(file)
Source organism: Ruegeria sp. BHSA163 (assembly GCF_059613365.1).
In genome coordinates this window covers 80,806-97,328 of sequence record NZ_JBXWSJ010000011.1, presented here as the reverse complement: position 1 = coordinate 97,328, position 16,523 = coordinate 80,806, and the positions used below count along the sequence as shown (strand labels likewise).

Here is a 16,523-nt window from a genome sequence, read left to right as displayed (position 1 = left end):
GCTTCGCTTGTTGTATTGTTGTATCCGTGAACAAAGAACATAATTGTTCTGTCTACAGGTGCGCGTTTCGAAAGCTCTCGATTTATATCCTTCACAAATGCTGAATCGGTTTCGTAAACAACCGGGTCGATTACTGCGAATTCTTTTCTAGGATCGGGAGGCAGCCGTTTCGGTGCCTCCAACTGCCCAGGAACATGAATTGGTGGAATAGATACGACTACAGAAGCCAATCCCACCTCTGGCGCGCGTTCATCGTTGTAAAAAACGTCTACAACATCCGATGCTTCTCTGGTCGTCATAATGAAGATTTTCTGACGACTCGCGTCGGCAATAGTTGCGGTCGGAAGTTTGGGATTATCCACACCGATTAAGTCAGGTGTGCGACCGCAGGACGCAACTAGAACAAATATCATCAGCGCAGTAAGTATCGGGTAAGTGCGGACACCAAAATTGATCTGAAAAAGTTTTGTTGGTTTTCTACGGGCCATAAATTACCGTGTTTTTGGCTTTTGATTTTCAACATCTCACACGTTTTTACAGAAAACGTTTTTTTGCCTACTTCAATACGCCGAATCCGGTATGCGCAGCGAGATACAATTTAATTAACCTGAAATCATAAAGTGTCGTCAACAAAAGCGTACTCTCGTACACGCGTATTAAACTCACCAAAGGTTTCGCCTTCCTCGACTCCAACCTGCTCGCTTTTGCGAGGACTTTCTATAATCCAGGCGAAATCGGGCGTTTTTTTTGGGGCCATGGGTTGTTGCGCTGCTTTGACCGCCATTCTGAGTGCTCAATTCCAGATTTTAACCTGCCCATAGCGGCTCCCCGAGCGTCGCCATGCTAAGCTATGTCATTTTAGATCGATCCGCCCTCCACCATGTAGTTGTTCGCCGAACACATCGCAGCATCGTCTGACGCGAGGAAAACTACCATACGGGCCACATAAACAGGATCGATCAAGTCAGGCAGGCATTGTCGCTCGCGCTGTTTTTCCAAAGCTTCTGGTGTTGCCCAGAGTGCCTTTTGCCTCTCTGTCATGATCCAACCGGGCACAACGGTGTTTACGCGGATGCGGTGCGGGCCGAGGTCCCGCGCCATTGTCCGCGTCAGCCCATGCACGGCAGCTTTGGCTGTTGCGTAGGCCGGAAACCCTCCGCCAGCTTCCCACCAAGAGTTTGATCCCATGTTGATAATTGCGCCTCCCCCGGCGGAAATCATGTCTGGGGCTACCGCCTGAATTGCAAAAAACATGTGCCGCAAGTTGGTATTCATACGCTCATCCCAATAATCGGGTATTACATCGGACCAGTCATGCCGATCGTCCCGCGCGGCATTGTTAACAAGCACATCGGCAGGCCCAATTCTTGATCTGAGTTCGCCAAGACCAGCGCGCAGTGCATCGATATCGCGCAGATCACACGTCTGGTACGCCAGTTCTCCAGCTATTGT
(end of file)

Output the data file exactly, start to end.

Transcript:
Source organism: Ruegeria sp. BHSA163 (assembly GCF_059613365.1).
In genome coordinates this window covers 80,806-97,328 of sequence record NZ_JBXWSJ010000011.1, presented here as the reverse complement: position 1 = coordinate 97,328, position 16,523 = coordinate 80,806, and the positions used below count along the sequence as shown (strand labels likewise).

Here is a 16,523-nt window from a genome sequence, read left to right as displayed (position 1 = left end):
GCTTCGCTTGTTGTATTGTTGTATCCGTGAACAAAGAACATAATTGTTCTGTCTACAGGTGCGCGTTTCGAAAGCTCTCGATTTATATCCTTCACAAATGCTGAATCGGTTTCGTAAACAACCGGGTCGATTACTGCGAATTCTTTTCTAGGATCGGGAGGCAGCCGTTTCGGTGCCTCCAACTGCCCAGGAACATGAATTGGTGGAATAGATACGACTACAGAAGCCAATCCCACCTCTGGCGCGCGTTCATCGTTGTAAAAAACGTCTACAACATCCGATGCTTCTCTGGTCGTCATAATGAAGATTTTCTGACGACTCGCGTCGGCAATAGTTGCGGTCGGAAGTTTGGGATTATCCACACCGATTAAGTCAGGTGTGCGACCGCAGGACGCAACTAGAACAAATATCATCAGCGCAGTAAGTATCGGGTAAGTGCGGACACCAAAATTGATCTGAAAAAGTTTTGTTGGTTTTCTACGGGCCATAAATTACCGTGTTTTTGGCTTTTGATTTTCAACATCTCACACGTTTTTACAGAAAACGTTTTTTTGCCTACTTCAATACGCCGAATCCGGTATGCGCAGCGAGATACAATTTAATTAACCTGAAATCATAAAGTGTCGTCAACAAAAGCGTACTCTCGTACACGCGTATTAAACTCACCAAAGGTTTCGCCTTCCTCGACTCCAACCTGCTCGCTTTTGCGAGGACTTTCTATAATCCAGGCGAAATCGGGCGTTTTTTTTGGGGCCATGGGTTGTTGCGCTGCTTTGACCGCCATTCTGAGTGCTCAATTCCAGATTTTAACCTGCCCATAGCGGCTCCCCGAGCGTCGCCATGCTAAGCTATGTCATTTTAGATCGATCCGCCCTCCACCATGTAGTTGTTCGCCGAACACATCGCAGCATCGTCTGACGCGAGGAAAACTACCATACGGGCCACATAAACAGGATCGATCAAGTCAGGCAGGCATTGTCGCTCGCGCTGTTTTTCCAAAGCTTCTGGTGTTGCCCAGAGTGCCTTTTGCCTCTCTGTCATGATCCAACCGGGCACAACGGTGTTTACGCGGATGCGGTGCGGGCCGAGGTCCCGCGCCATTGTCCGCGTCAGCCCATGCACGGCAGCTTTGGCTGTTGCGTAGGCCGGAAACCCTCCGCCAGCTTCCCACCAAGAGTTTGATCCCATGTTGATAATTGCGCCTCCCCCGGCGGAAATCATGTCTGGGGCTACCGCCTGAATTGCAAAAAACATGTGCCGCAAGTTGGTATTCATACGCTCATCCCAATAATCGGGTATTACATCGGACCAGTCATGCCGATCGTCCCGCGCGGCATTGTTAACAAGCACATCGGCAGGCCCAATTCTTGATCTGAGTTCGCCAAGACCAGCGCGCAGTGCATCGATATCGCGCAGATCACACGTCTGGTACGCCAGTTCTCCAGCTATTGT